15 June 2006

Leavitt, David. The Man Who Knew Too Much. New York: Atlas/Norton, 2006.

Alan Turing was a mathematician who solved previously unsolved problems and helped invent both the computer and the field of artificial intelligence. He also worked at Bletchley Park during the Second World War, and built a machine that could intercept and decode ciphers created by the German Enigma machine, which everyone thought was unbreakable. These decodings undoubtedly saved lives and helped the Allies win the war.

In 1952, Turing was arrested for gross indecency with another man. This was more than 50 years after Oscar Wilde was arrested for the same charge. His sentence was to receive state-sanctioned injections of estrogen. He gained weight and grew breasts. Two years later he committed suicide by poisoning himself with a cyanide-laced apple.

Leavitt makes much of Turing's homosexuality in the book, and for a while it was to the point where even I wondered whether such a connection between, say, intelligent machines and societally-ignored gays was really helpful to his project. Then the book ended the way it did, with Turing's final (and really only, like, third) love affair turning him into an emasculated criminal, and I understood that Leavitt's main theme comes out of the constant bewilderment, frustration, and anger he must feel as a gay man living in a straight world. Or maybe I'm projecting.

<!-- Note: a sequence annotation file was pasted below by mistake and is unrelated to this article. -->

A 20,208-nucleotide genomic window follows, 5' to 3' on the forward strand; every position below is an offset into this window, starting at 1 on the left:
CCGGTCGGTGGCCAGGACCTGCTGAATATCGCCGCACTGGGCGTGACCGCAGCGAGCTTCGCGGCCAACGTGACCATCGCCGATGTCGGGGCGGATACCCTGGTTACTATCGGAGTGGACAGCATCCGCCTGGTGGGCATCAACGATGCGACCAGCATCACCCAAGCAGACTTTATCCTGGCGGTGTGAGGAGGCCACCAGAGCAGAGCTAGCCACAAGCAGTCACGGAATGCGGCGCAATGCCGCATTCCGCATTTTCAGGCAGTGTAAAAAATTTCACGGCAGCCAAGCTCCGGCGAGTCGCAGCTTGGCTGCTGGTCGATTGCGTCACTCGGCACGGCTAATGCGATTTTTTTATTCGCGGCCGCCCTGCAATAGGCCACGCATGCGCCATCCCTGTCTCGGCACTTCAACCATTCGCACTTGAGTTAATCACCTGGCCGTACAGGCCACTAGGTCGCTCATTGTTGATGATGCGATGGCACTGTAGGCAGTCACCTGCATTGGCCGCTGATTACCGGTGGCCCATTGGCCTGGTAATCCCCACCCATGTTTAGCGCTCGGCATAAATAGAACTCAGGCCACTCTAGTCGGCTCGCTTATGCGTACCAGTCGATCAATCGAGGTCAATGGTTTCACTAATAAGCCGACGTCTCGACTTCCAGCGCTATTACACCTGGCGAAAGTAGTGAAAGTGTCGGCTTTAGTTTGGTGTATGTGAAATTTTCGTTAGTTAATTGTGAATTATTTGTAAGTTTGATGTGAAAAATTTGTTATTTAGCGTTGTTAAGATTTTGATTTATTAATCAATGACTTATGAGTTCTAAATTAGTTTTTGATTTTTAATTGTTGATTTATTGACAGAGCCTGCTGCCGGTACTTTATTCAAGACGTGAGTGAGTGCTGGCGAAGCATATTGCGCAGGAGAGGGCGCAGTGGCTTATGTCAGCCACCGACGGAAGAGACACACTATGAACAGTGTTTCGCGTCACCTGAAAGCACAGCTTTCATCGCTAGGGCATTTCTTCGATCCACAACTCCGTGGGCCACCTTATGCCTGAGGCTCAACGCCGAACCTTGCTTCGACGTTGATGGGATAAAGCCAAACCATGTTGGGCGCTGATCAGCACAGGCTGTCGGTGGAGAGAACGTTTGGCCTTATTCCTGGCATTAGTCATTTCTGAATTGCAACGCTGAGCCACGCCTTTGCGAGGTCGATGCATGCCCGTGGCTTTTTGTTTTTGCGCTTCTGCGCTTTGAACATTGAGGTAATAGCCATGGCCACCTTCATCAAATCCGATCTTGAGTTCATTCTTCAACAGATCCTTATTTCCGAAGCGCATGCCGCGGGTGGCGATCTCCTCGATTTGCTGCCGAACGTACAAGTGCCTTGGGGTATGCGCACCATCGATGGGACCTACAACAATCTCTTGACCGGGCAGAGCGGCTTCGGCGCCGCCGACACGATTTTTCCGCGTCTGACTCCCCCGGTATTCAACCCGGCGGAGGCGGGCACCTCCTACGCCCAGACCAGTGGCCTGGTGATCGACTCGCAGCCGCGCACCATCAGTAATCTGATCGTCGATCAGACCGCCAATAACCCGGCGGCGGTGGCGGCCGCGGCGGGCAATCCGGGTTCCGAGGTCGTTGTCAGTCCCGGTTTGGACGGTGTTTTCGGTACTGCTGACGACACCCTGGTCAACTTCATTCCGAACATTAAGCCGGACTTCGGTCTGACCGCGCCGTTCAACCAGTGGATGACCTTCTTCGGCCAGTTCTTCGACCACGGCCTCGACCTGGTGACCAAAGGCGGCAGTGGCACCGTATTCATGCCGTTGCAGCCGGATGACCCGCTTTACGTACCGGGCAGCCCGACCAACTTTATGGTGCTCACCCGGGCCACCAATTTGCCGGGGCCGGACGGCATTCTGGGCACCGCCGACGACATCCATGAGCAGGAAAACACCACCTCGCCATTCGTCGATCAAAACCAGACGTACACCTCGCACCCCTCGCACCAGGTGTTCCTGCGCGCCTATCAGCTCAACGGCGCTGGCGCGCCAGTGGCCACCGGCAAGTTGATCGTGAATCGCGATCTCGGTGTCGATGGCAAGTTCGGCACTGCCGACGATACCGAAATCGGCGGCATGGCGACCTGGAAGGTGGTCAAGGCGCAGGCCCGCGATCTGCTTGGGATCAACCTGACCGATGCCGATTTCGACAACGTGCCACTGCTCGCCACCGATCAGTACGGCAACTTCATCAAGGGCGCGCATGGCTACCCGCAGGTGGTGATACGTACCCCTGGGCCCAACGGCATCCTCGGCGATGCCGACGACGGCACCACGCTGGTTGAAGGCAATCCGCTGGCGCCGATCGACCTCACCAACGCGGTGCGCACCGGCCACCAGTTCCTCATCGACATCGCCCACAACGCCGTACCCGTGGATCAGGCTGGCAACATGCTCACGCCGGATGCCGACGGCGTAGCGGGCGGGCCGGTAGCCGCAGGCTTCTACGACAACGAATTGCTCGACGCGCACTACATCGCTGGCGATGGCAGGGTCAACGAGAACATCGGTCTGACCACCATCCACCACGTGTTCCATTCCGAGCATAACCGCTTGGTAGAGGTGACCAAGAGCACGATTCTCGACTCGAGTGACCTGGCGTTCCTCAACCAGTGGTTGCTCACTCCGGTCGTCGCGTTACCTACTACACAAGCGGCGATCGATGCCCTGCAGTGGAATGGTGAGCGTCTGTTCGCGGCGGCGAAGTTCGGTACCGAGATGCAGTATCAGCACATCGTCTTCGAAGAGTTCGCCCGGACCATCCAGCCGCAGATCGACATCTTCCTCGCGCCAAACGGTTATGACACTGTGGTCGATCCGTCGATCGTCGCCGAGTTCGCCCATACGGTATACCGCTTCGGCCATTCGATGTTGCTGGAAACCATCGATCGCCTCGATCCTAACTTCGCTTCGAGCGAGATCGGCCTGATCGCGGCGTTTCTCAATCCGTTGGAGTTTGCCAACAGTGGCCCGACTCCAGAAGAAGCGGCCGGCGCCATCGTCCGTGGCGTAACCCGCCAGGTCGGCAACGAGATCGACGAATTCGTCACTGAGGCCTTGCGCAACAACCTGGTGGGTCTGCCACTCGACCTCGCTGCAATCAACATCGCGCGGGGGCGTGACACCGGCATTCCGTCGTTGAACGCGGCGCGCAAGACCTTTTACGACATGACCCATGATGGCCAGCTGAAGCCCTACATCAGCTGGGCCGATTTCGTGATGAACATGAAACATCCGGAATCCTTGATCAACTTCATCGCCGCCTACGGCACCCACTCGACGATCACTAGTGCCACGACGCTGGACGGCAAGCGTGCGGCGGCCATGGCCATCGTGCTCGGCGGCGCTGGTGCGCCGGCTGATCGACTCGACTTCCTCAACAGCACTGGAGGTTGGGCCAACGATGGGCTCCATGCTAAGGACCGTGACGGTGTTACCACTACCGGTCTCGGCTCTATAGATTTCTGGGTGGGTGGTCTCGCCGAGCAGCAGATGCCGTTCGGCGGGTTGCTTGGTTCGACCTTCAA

Previous books on Turing, according to Leavitt, have downplayed his sexuality as tangential to his accomplishments, or even irrelevant. Leavitt's shown that to fully understand Turing's accomplishments and why they're so significant one must understand his sexuality and the different ways gay men go about approaching the world. That the book isn't getting reviewed much in the major papers isn't surprising—as per the aims of the Great Discoveries Series of which it's a part, the book is very dense and technical, to the potential alienation of casual readers—but that it's receiving just as little attention in the gay press is upsetting. I think it's a story everyone should know.


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